February being the romantic month of Valentine’s Day and the colour pink is in vogue, we briefly delve into the early history of Rosé and also the making of the wine.
When the first wine labeled as a Rosé was produced is not known but it is very likely that many of earliest red wines made were closer in appearance to today’s rosés than they would be to modern red wines. This is because many of the winemaking techniques used to make todays darker, more tannic wines (such as extended maceration and harder pressing) were not widely practiced in ancient winemaking. A Rosé (from French rosé; also known as rosado in Portugal and Spanish-speaking countries and rosato in Italy) is a type of wine that incorporates some of the colour from the grape skins, but not enough to qualify it as a red wine. It may be the oldest known type of wine, as it is the most straightforward to make with the skin contact method. The pink color can range from a pale “onion”-skin orange to a vivid near-purple, depending on the varietals used and winemaking techniques. There are three major ways to produce Rosé wine: skin contact, saignée and blending. Rosé wines can be made still, semi-sparkling or sparkling and with a wide range of sweetness levels from bone-dry Provençal rosé to sweet White Zinfandels and blushes. Rosé wines are made from a wide variety of grapes and can be found all around the globe.
When Rosé wine is the primary product, it is produced with the skin contact method. Black-skinned grapes are crushed and the skins are allowed to remain in contact with the juice for a short period, typically one to three days. The must is then pressed and the skins are discarded, rather than left in contact throughout fermentation (as with red wine making). The longer that the skins are left in contact with the juice, the more intense the color of the final wine. When a winemaker desires to impart more tannin and color to a red wine, some of the pink juice from the must can be removed at an early stage in what is known as the Saignée (from French bleeding) method. The red wine remaining in the vats is intensified as a result of the bleeding, because the volume of juice in the must is reduced, and the must involved in the maceration becomes more concentrated. The pink juice that is removed can be fermented separately to produce Rosé. In other parts of the world, blending, the simple mixing of red wine to a white to impart colour, is uncommon. This method is discouraged in most wine growing regions, especially in France, where it is forbidden by law, except for Champagne. Even in Champagne, several high-end producers do not use this method but rather the Saignée method.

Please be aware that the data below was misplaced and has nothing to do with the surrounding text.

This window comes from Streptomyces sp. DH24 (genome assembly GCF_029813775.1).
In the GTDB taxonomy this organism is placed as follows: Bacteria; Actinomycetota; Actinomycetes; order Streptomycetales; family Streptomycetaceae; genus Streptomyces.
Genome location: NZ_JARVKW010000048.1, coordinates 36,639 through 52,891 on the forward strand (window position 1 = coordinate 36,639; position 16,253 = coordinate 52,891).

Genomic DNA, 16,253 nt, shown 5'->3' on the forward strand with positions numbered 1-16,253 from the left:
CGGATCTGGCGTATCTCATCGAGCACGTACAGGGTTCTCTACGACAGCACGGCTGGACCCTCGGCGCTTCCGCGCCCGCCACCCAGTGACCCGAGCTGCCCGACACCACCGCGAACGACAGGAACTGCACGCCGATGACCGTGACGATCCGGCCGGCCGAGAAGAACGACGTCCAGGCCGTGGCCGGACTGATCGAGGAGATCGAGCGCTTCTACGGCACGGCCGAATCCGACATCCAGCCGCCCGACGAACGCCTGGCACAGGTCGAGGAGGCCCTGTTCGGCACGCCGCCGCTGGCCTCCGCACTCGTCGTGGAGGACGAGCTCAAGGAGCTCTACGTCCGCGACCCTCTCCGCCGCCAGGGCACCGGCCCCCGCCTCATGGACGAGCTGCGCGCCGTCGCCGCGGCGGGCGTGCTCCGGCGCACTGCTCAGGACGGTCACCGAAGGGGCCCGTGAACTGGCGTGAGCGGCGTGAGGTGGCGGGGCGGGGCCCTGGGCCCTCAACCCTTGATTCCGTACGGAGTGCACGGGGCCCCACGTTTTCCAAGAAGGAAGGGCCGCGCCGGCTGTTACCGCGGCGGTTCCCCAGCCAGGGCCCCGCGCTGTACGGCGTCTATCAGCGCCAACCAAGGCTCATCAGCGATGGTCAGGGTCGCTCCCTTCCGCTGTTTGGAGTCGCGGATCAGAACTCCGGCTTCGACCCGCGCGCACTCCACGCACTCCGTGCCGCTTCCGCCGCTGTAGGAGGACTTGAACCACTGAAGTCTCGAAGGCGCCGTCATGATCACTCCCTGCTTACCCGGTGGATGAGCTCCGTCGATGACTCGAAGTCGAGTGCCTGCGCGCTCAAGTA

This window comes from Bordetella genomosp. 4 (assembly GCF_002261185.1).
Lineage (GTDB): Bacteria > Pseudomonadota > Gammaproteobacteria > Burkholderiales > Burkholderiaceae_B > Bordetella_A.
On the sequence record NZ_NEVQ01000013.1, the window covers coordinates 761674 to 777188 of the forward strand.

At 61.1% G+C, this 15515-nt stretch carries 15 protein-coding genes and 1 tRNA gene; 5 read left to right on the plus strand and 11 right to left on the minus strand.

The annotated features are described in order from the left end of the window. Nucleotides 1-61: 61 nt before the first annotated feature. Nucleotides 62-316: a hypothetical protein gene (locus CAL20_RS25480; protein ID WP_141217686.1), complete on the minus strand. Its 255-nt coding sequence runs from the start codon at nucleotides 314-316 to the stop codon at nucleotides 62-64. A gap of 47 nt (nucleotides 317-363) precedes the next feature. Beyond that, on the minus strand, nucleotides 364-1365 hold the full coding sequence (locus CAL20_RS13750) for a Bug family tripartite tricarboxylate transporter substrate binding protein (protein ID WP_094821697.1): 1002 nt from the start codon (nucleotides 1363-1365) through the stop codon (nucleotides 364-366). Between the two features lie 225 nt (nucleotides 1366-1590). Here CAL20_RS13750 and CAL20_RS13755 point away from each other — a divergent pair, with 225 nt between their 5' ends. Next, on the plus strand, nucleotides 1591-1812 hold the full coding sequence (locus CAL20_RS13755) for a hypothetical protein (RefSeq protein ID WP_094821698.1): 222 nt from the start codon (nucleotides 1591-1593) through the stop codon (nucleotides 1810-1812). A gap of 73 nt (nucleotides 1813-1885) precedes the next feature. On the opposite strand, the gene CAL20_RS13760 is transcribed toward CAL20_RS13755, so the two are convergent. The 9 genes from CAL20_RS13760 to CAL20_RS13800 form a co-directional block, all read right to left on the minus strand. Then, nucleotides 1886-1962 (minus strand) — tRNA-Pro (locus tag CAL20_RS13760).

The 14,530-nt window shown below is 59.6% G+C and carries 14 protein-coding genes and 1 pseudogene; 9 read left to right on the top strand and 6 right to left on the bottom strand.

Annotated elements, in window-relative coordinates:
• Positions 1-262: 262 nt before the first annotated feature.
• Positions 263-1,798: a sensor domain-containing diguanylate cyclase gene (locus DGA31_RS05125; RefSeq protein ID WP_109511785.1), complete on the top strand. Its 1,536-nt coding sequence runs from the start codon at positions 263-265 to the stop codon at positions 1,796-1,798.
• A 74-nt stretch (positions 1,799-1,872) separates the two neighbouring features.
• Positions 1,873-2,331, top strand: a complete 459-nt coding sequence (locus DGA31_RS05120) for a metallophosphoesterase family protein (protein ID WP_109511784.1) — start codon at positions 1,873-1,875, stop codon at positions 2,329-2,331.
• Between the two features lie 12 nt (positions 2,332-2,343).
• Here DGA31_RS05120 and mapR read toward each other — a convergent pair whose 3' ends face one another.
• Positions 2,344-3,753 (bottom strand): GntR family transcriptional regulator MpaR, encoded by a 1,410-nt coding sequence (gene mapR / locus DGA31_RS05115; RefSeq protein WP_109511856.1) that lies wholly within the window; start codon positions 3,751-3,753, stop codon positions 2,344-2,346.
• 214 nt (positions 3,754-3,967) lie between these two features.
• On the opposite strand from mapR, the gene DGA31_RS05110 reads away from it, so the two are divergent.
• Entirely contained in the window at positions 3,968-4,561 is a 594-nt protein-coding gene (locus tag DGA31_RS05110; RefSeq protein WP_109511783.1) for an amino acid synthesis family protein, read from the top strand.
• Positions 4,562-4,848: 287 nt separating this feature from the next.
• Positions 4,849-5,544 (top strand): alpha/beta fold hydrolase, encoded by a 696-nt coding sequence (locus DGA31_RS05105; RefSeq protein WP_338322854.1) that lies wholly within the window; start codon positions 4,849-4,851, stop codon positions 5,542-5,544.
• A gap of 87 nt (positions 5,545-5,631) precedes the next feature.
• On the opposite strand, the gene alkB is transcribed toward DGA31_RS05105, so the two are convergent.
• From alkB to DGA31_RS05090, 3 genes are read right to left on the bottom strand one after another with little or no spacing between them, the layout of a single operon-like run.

As part of our monthly Bergkelder Tasting Experience, our red wine maker, Pieter Badenhorst will be presenting a selection of Rosés from across the taste profile and our different cellars. The tasting will be held on 4th February 2016 at 18h00. The cost is R100pp and includes a tasty light meal afterwards in our wine shop where the wines tasted can be purchased for home consumption.
So if you are unable to join us at the tasting, you can either purchase your own selection to enjoy at home or win a 6 bottle mixed case of Rosé, by entering our February competition. Enter here
If you weren’t able to join us at our December Method Cap Classique tasting evening, the video presentation is available.